In the next article I will tell you about joining the Maryland Defense Force (MDDF), supporting the Maryland National Guards. MDDF is the defense force for the state of Maryland.

So remember, shoot for the moon and even if you miss you’ll be among the stars! See you all in the next article and be safe out there!

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Author Profile

Karen Kendra Holmes
Karen Kendra Holmes
Karen Kendra Holmes works for the Federal Government as a Safety Officer. Besides her full- time job with the Federal Government she is a part-time radio host on WPFW 89.3 FM on the “Inside Out LGBTQ Show” on WPFW 89.3 FM. She also writes a column for Baltimore OUTloud under the column called “Trans Lives”. Karen received the Engendered Spirit Award from Capital Pride on June 7, 2018. She also was a TEDx Speaker with TEDx Asbury Park, NJ on May 19, 2018. In April 2017 she received the “2017 Monica Roberts Advocacy Award”. She was selected in January 2017 by LGBTQ Nation as one of the “Top 50 Successful Transgender Americans You Need to Know”. In May of 2015, she was honored in a special edition among 41 other women from around the world in The Platform Magazine, for up and inspiring females who have made a difference with their platform and inspired others with their positive values towards others. In April 2014 she received the “Willis Greene Community Service Award” and the “Unsung Hero Award-Team” by the Corporation for National & Community Service. In October 2013 she received “Soldier of the Year”, out of the country, by the State Guard Association of the United States out of 24 states and 23 thousand soldiers. In December 2012 she received “NCO Soldier of the Year” by the Maryland State Guard Association and The Maryland Defense Force. She was selected in August 2012 by The International Women’s Leadership Association, "A Woman of Outstanding Leadership in the Business Owner Division".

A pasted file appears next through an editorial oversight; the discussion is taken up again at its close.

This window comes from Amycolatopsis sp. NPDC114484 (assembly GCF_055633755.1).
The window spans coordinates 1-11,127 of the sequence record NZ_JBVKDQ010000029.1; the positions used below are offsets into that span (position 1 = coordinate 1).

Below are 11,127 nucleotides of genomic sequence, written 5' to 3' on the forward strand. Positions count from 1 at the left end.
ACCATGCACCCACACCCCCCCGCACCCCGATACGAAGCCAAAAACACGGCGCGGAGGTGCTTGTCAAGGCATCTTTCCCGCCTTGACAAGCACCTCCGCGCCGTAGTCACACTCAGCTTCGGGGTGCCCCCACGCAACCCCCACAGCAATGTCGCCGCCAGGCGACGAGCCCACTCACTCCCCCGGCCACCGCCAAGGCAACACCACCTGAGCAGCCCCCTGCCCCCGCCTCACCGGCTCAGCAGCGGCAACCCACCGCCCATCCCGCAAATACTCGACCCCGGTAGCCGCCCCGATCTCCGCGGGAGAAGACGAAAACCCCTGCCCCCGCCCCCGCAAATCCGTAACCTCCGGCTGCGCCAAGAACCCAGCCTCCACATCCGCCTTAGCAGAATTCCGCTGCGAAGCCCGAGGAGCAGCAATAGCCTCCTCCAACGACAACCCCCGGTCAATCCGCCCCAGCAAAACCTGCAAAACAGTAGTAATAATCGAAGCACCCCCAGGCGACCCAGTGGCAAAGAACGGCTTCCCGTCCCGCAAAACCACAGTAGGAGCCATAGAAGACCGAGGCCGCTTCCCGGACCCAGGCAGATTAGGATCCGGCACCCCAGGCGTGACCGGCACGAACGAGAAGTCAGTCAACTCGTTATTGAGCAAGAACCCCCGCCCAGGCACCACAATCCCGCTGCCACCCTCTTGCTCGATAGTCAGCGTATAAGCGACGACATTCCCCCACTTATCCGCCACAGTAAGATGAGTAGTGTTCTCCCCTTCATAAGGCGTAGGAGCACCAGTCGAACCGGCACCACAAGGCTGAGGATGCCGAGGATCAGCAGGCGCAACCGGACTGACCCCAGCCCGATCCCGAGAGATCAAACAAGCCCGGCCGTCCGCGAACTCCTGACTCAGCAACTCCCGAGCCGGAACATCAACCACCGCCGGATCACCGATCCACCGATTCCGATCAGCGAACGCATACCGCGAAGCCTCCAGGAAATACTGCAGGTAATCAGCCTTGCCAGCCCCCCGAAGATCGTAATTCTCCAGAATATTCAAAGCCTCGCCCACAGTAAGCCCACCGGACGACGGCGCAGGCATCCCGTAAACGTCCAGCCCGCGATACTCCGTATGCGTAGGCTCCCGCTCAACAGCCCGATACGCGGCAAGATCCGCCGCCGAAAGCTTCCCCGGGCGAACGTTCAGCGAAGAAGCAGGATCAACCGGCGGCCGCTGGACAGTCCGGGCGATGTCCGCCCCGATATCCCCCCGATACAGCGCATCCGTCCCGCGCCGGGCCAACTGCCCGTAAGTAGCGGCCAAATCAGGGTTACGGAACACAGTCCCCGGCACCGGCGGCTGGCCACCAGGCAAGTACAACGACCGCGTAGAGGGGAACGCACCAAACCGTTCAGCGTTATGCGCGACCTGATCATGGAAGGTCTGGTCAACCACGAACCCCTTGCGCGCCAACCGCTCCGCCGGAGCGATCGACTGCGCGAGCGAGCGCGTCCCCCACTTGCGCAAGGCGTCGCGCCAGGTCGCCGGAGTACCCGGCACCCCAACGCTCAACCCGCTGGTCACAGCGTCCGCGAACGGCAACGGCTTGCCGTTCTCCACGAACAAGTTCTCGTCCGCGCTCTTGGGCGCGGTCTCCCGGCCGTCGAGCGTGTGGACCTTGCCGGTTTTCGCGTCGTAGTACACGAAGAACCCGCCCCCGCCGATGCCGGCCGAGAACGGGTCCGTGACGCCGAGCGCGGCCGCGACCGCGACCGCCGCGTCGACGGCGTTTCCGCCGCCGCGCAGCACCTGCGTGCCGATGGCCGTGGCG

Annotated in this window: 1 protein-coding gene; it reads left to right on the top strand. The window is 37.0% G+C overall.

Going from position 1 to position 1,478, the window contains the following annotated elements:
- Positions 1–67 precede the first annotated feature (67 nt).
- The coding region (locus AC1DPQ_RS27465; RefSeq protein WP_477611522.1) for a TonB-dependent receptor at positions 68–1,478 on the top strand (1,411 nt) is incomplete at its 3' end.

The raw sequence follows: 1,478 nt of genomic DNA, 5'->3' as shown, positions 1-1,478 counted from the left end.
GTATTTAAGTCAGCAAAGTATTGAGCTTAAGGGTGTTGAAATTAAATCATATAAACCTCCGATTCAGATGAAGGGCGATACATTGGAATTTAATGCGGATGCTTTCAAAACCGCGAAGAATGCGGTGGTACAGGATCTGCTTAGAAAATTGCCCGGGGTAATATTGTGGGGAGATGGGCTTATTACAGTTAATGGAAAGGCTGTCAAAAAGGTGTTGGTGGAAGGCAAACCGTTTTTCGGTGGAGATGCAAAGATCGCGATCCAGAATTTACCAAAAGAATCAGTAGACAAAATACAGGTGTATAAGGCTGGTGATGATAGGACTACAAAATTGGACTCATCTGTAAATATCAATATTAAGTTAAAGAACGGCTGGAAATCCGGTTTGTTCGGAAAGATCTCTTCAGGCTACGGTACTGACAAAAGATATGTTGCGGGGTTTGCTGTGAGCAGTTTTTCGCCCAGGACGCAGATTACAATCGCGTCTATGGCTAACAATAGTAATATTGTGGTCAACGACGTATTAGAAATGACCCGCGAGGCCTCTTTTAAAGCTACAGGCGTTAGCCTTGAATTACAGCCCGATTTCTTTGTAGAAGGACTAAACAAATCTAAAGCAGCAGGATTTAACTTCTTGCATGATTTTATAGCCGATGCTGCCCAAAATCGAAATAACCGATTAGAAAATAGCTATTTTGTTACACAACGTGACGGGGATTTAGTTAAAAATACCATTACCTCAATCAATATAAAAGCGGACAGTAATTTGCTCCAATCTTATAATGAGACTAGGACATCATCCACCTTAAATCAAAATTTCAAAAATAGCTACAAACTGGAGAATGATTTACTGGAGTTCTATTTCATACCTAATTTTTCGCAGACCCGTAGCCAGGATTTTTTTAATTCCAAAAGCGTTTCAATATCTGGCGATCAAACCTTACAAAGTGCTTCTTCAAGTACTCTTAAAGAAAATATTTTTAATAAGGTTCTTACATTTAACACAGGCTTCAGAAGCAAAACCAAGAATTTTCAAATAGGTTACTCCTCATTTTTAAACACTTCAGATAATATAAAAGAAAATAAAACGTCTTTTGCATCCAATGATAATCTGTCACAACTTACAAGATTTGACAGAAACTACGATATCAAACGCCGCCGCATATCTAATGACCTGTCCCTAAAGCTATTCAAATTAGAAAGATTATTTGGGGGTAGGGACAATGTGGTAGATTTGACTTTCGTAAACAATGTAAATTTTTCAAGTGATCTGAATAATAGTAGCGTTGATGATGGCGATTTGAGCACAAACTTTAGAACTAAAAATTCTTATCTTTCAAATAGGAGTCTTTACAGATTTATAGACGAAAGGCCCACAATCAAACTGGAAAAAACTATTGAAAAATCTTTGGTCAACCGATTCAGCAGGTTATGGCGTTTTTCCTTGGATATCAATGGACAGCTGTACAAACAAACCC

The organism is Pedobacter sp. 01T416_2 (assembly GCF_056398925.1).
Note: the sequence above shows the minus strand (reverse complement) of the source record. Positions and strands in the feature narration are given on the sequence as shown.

With the Maryland Defense Force under the Maryland National Guards she was a Staff Sergeant with Force Protection, the Chaplain’s Unit as a Chaplain’s Assistance, Honor Guard, and MWR. She has been doing volunteer work with the American Red Cross for the National Capital Region since 2009 on the Disaster Action Team. For several years, she has been volunteering with Community Emergency Response Team (CERTs) in Prince George's County, MD, and also with the Medical Reserve Corps. She sits on the board for the Retired Senior Volunteer Program (RSVP) in Prince George's County, MD. Karen also use to sit on the board for DC Metro PFLAG working with the Transgender Community. She is now the chapter president of the Transgender Veterans Support Group (TVSG) for Maryland. Before Karen’s transitioned, she previously volunteered with the Maryland National Capital Park and Planning Commission Park Police Prince George's County Division for 7 years, 5 of them as their President, and received several awards for her service, such as two Commander’s Awards and two Volunteer of the Year Awards. In December 2005 she received the Governor’s Crime Prevention Award for her outstanding work and leadership with Park Police Volunteer Association. She has her own side business called SafetyFirst DMV and is certified as an instructor through the National Safety Council (NSC). Karen believes whole heartedly in the importance of and Giving Back to her Community.